Foreign capital gives mainland China's commercial property a miss as global uncertainties and slowing domestic economy take a toll on sentiment

By Peggy Sito / | December 26, 2019 10:53 AM SGT
Foreign investors' purchases of mainland Chinese commercial real estate have fallen dramatically over the last year as global economic headwinds and slowing domestic growth have taken a toll on the market.
But as overseas funds have withdrawn, domestic buyers have been returning to the sector, according to property experts.
In the fourth quarter of last year, foreign investment was strong, making up about half of all money going into the sector. That level has now fallen to less than a tenth.
"Foreign institutional funds had been relatively active in China's commercial assets late last year as yuan-denominated buyers became more inactive amid credit tightening," said Li Yandong, partner at Gopher Asset's real estate fund investment unit.
"The trend was different from what happened in 2017 when mainland funds faced excessive liquidity in the market."
Gopher is the asset management arm of New York-listed Noah Holdings, which is the largest independent wealth manager in China. As of the first quarter of this year, its real estate funds' assets under management surpassed 17.5 billion yuan.
The buying by foreign funds has slowed down as global economic uncertainties and the prospect of lower asset values dampened appetite, Li said in an interview with the South China Morning Post in Shanghai.
In the fourth quarter of last year, foreign capital accounted for about 50 per cent of total investment in China's commercial property, according to a report by Cushman & Wakefield. That had slipped to about 30 per cent in the first quarter of this year and more than 20 per cent in the April to June period, the data showed.
By the third quarter, domestic money enjoyed by far the lion's share, accounting for 91 per cent of the total investment volume. One reason was the acquisition of several large pre-distressed assets in which domestic buyers have a clear advantage, said Cushman.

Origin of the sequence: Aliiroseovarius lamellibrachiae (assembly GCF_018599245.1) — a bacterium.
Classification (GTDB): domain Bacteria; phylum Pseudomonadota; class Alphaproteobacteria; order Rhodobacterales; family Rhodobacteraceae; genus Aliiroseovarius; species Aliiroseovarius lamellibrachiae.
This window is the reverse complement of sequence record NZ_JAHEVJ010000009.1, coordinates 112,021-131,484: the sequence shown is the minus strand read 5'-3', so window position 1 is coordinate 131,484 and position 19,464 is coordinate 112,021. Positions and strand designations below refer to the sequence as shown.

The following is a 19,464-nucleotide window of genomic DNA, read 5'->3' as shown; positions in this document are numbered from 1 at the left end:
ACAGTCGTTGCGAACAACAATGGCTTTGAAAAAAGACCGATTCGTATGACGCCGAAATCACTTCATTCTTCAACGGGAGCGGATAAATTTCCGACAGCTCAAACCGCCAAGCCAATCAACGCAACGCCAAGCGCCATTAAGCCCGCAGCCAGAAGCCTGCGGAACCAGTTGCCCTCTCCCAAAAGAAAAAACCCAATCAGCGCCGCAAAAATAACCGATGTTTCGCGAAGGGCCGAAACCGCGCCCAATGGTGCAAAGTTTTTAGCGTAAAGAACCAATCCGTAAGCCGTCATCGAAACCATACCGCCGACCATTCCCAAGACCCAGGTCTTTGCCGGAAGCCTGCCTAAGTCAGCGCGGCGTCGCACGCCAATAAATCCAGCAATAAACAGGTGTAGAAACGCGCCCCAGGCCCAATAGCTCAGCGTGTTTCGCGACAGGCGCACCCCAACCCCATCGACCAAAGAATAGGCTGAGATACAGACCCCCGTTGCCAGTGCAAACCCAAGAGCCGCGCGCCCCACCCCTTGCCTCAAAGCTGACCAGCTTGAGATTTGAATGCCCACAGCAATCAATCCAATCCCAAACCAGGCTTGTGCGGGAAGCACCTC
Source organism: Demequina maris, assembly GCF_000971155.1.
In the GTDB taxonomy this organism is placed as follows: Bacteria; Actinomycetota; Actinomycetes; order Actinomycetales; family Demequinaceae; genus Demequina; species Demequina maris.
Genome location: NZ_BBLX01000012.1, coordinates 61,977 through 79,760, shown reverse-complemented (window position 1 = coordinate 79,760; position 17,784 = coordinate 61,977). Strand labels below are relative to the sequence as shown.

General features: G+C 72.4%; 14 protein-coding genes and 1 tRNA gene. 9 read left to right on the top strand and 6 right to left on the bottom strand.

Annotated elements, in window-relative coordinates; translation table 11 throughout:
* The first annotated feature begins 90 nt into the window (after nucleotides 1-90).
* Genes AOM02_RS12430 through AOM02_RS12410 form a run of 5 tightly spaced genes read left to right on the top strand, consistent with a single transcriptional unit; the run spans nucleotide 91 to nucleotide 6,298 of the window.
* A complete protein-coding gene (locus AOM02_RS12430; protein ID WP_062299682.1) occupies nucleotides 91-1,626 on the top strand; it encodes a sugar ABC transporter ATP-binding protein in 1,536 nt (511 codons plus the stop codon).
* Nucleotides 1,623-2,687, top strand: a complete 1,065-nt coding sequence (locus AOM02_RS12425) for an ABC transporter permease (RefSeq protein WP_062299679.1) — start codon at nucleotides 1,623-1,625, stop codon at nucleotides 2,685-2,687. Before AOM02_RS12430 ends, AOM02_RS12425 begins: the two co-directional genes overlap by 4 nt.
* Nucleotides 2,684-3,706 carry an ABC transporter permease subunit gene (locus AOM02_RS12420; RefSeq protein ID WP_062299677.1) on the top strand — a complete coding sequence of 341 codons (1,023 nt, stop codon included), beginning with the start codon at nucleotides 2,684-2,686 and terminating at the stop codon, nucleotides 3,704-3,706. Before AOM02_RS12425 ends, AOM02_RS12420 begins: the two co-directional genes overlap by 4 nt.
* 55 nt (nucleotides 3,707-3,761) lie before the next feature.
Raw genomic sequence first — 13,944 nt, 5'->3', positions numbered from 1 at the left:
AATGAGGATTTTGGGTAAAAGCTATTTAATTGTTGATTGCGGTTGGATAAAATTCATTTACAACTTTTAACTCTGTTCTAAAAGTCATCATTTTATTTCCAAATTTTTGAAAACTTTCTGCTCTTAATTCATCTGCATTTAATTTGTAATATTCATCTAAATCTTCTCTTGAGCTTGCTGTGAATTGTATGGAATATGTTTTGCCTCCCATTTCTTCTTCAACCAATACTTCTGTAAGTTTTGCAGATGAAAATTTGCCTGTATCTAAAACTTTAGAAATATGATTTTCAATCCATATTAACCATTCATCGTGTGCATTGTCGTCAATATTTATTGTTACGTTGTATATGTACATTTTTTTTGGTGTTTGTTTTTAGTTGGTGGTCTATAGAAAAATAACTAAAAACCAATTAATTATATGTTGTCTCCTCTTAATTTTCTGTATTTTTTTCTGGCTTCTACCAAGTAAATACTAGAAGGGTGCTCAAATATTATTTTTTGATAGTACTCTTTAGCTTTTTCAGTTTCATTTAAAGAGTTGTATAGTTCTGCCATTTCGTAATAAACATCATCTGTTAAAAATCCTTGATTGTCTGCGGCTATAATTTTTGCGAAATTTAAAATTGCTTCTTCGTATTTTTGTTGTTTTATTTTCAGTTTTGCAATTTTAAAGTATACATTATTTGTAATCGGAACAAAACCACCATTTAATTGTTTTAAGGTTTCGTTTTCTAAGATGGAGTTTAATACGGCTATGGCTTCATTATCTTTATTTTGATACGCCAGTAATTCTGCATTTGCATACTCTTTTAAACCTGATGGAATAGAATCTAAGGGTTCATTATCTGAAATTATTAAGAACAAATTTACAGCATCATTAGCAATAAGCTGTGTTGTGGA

A notable international investment deal in the third quarter was a collaboration between the UK developer Chelsfield and Pamfleet, a property fund manager, to purchase office blocks at the Daning Life Hub in Shanghai for 1.46 billion yuan (US$210 million).
Yuan-denominated investment funds have gradually come back to the market even as financing pressures on domestic enterprises have continued to build. High-quality projects are still sought after by investors, Li said.
Amid the uncertainties, Li said Gopher would focus on smaller projects and "add-values", with an eye on money from wealthy individuals in China.
"Given global economic uncertainty, the economic slowdown in China deterred some international investors' [and raised] expectations of further depreciation of the yuan currency, and lower asset values," said Eric Lu, executive director of capital markets for Cushman & Wakefield's East China operation.
Lu said weakened end-user demand hit by the economic slowdown is also a concern.
The Chinese's economy has been under severe pressure throughout 2019, dragged down by the trade war with the US. But the phase-one trade agreement might give firms and exports some hopes of stability.
Lu expects investments in future will be evenly distributed between foreign and domestic players.
This article originally appeared in the South China Morning Post (SCMP), the most authoritative voice reporting on China and Asia for more than a century. For more SCMP stories, please explore the SCMP app or visit the SCMP's Facebook and Twitter pages. Copyright © 2019 South China Morning Post Publishers Ltd. All rights reserved.
Copyright (c) 2019. South China Morning Post Publishers Ltd. All rights reserved.